During PAX Prime, among all of the demo and PvP playing there was also a myriad of panels from the ANet team. Most of the information wasn’t strictly news, but we did manage to snag some tidbits about the upcoming guild system. Although it is far from complete, the biggest announcement was the structuring of guilds and their relation to accounts.
Here’s the set of relevant information:
– Account belongs to a guild
– One Character can represent multiple guilds
– Can choose to not represent a guild
– Earn influence with guild
– Perks: storage, ect… bought with influence.
– Use influence to make keeps harder to take in WvWvW
Those were pretty much the words I had in my mind as I read through the blog post by Jon Peters on what the new demo at Gamescom/PAX will encompass.
Instantly, he starts off with: As a company, we like to say that we iterate on our game—a lot.
And I was thinking of 2 things. First, this is going to be exciting. Little did I know how right I would be on so many levels. And second, ArenaNet, I love you guys, I really do, but you have to stop telling us in every single blog post that you guys “iterate and reiterate”. Seriously, it’s in almost every blog post. And frankly, I’m getting slightly annoyed.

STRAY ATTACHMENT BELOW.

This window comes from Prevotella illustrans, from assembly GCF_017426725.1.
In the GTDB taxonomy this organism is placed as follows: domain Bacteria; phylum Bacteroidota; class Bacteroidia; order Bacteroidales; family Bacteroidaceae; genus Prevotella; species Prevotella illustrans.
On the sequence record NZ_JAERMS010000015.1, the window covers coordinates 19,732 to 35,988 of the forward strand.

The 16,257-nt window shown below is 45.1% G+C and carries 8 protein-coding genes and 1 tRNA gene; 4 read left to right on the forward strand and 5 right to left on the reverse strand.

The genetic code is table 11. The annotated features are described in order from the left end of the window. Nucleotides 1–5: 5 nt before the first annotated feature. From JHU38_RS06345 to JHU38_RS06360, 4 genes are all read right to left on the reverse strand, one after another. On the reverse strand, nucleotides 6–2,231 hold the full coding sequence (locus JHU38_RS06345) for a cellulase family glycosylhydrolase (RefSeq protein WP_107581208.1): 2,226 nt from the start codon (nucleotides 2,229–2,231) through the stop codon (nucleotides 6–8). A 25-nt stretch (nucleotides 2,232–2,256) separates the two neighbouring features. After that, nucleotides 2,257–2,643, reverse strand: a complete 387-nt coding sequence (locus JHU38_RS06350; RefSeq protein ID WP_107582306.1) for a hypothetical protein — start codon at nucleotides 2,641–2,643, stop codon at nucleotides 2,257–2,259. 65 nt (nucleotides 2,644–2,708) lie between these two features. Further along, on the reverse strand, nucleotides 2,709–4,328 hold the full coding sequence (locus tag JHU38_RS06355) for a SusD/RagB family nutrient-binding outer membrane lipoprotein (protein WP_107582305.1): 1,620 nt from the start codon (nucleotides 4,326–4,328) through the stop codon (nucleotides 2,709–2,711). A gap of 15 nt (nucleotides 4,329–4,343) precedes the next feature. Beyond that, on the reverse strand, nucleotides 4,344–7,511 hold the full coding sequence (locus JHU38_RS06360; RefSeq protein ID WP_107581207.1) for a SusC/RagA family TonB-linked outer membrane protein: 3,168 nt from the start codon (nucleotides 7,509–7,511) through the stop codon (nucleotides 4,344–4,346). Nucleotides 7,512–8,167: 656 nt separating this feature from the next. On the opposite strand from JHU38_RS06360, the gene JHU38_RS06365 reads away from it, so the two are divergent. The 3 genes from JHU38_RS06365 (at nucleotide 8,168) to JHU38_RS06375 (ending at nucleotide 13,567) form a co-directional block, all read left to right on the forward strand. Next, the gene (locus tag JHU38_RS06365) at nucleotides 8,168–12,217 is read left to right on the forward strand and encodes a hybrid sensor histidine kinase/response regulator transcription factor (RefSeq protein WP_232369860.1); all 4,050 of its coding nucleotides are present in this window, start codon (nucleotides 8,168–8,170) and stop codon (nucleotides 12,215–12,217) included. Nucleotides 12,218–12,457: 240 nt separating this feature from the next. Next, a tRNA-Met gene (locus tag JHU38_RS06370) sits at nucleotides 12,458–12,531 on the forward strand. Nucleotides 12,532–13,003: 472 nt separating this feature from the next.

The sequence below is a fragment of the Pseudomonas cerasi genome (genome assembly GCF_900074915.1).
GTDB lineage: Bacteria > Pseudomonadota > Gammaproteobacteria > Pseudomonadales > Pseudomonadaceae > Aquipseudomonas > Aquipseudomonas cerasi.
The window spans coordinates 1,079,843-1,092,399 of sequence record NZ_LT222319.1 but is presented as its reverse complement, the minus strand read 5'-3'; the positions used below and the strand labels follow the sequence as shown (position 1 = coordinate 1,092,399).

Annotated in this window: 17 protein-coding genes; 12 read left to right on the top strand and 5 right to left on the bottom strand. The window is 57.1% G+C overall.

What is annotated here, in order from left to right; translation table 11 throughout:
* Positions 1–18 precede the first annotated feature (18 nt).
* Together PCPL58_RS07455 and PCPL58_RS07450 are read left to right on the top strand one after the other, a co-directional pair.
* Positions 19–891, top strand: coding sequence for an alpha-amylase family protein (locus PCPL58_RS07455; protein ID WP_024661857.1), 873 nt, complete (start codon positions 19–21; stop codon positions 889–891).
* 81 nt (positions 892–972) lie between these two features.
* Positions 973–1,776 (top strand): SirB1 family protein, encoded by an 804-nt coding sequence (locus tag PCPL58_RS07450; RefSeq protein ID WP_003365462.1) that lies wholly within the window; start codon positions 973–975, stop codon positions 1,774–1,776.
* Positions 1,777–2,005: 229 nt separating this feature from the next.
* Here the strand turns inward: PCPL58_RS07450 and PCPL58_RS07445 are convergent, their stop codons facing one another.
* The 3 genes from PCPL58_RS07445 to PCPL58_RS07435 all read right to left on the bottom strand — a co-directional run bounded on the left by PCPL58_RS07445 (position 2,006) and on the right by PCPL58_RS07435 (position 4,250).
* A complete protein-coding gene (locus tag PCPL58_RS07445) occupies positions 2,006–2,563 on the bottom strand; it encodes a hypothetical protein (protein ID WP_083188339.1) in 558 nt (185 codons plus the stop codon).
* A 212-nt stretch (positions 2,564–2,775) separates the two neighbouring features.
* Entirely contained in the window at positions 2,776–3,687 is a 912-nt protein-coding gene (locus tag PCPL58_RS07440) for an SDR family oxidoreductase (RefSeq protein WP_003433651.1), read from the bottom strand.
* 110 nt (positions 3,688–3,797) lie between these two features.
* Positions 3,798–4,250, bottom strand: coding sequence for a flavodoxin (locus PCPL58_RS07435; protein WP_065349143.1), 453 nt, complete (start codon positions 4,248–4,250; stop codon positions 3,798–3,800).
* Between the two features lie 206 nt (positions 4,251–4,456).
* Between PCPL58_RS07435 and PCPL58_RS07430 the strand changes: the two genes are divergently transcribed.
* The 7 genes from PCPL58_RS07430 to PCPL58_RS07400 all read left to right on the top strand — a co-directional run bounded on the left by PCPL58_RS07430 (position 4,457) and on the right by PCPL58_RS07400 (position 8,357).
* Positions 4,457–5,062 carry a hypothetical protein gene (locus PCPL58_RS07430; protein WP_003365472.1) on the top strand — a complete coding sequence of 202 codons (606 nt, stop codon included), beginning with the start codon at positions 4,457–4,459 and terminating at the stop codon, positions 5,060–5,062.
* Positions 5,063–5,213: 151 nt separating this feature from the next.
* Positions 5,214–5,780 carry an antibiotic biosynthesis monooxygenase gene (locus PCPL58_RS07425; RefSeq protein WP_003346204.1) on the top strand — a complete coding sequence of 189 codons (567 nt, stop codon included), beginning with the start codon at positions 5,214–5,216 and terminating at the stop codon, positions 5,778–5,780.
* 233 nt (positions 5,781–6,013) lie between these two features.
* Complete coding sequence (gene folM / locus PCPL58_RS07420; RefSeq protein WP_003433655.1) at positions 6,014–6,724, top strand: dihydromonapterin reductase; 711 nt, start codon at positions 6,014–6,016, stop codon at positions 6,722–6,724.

This has been a hot topic among friends and I. How do you feel about what has been said about joining guilds in Guild Wars 2?
Ideally, I want guilds to be much harder to create and for loyalty to not punish guild leaders. In GW1, leaders and officers had to pay for invites to the guild. That in my mind ultimately makes the new recruit more valuable than the guild itself. Continuous recruiting adds up in costs. Of course, if you’re one of those guilds who makes others pay (you jerk!) then this doesn’t apply to you. If I could have it my way, no one pays anything. If the recruit leaves, he has to wait a few days before he can join another guild again. If he gets kicked from the guild, then he can immediately join another. The reverse may be preferable depending on how you look at it, but this is not what this topic is about.